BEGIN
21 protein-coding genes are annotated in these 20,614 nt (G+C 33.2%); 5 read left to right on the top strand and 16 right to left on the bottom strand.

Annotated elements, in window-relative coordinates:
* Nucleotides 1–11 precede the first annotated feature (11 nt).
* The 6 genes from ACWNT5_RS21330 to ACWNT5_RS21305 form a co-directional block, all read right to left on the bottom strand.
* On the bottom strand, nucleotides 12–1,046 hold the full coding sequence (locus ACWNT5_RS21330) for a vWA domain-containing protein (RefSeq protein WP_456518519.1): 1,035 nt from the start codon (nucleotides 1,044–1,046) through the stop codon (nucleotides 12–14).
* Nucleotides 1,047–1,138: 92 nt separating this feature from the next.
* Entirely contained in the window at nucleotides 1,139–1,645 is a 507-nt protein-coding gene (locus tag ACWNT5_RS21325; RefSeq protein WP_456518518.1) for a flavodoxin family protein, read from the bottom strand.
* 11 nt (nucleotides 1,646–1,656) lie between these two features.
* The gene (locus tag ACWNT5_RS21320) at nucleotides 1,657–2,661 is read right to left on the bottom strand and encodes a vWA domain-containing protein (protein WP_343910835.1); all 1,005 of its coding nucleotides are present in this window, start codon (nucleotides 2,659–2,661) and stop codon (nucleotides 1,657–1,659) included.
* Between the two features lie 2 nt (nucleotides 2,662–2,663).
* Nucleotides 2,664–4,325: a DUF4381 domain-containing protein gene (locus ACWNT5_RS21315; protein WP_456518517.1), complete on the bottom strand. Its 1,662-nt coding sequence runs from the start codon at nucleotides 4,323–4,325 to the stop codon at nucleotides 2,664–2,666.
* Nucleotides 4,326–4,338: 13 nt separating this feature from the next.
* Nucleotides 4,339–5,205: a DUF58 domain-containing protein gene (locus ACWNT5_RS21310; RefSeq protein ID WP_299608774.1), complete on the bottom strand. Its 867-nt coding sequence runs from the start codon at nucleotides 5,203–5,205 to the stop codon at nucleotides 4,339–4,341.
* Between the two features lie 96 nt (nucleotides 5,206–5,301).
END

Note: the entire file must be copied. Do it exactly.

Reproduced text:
21 protein-coding genes are annotated in these 20,614 nt (G+C 33.2%); 5 read left to right on the top strand and 16 right to left on the bottom strand.

Annotated elements, in window-relative coordinates:
* Nucleotides 1–11 precede the first annotated feature (11 nt).
* The 6 genes from ACWNT5_RS21330 to ACWNT5_RS21305 form a co-directional block, all read right to left on the bottom strand.
* On the bottom strand, nucleotides 12–1,046 hold the full coding sequence (locus ACWNT5_RS21330) for a vWA domain-containing protein (RefSeq protein WP_456518519.1): 1,035 nt from the start codon (nucleotides 1,044–1,046) through the stop codon (nucleotides 12–14).
* Nucleotides 1,047–1,138: 92 nt separating this feature from the next.
* Entirely contained in the window at nucleotides 1,139–1,645 is a 507-nt protein-coding gene (locus tag ACWNT5_RS21325; RefSeq protein WP_456518518.1) for a flavodoxin family protein, read from the bottom strand.
* 11 nt (nucleotides 1,646–1,656) lie between these two features.
* The gene (locus tag ACWNT5_RS21320) at nucleotides 1,657–2,661 is read right to left on the bottom strand and encodes a vWA domain-containing protein (protein WP_343910835.1); all 1,005 of its coding nucleotides are present in this window, start codon (nucleotides 2,659–2,661) and stop codon (nucleotides 1,657–1,659) included.
* Between the two features lie 2 nt (nucleotides 2,662–2,663).
* Nucleotides 2,664–4,325: a DUF4381 domain-containing protein gene (locus ACWNT5_RS21315; protein WP_456518517.1), complete on the bottom strand. Its 1,662-nt coding sequence runs from the start codon at nucleotides 4,323–4,325 to the stop codon at nucleotides 2,664–2,666.
* Nucleotides 4,326–4,338: 13 nt separating this feature from the next.
* Nucleotides 4,339–5,205: a DUF58 domain-containing protein gene (locus ACWNT5_RS21310; RefSeq protein ID WP_299608774.1), complete on the bottom strand. Its 867-nt coding sequence runs from the start codon at nucleotides 5,203–5,205 to the stop codon at nucleotides 4,339–4,341.
* Between the two features lie 96 nt (nucleotides 5,206–5,301).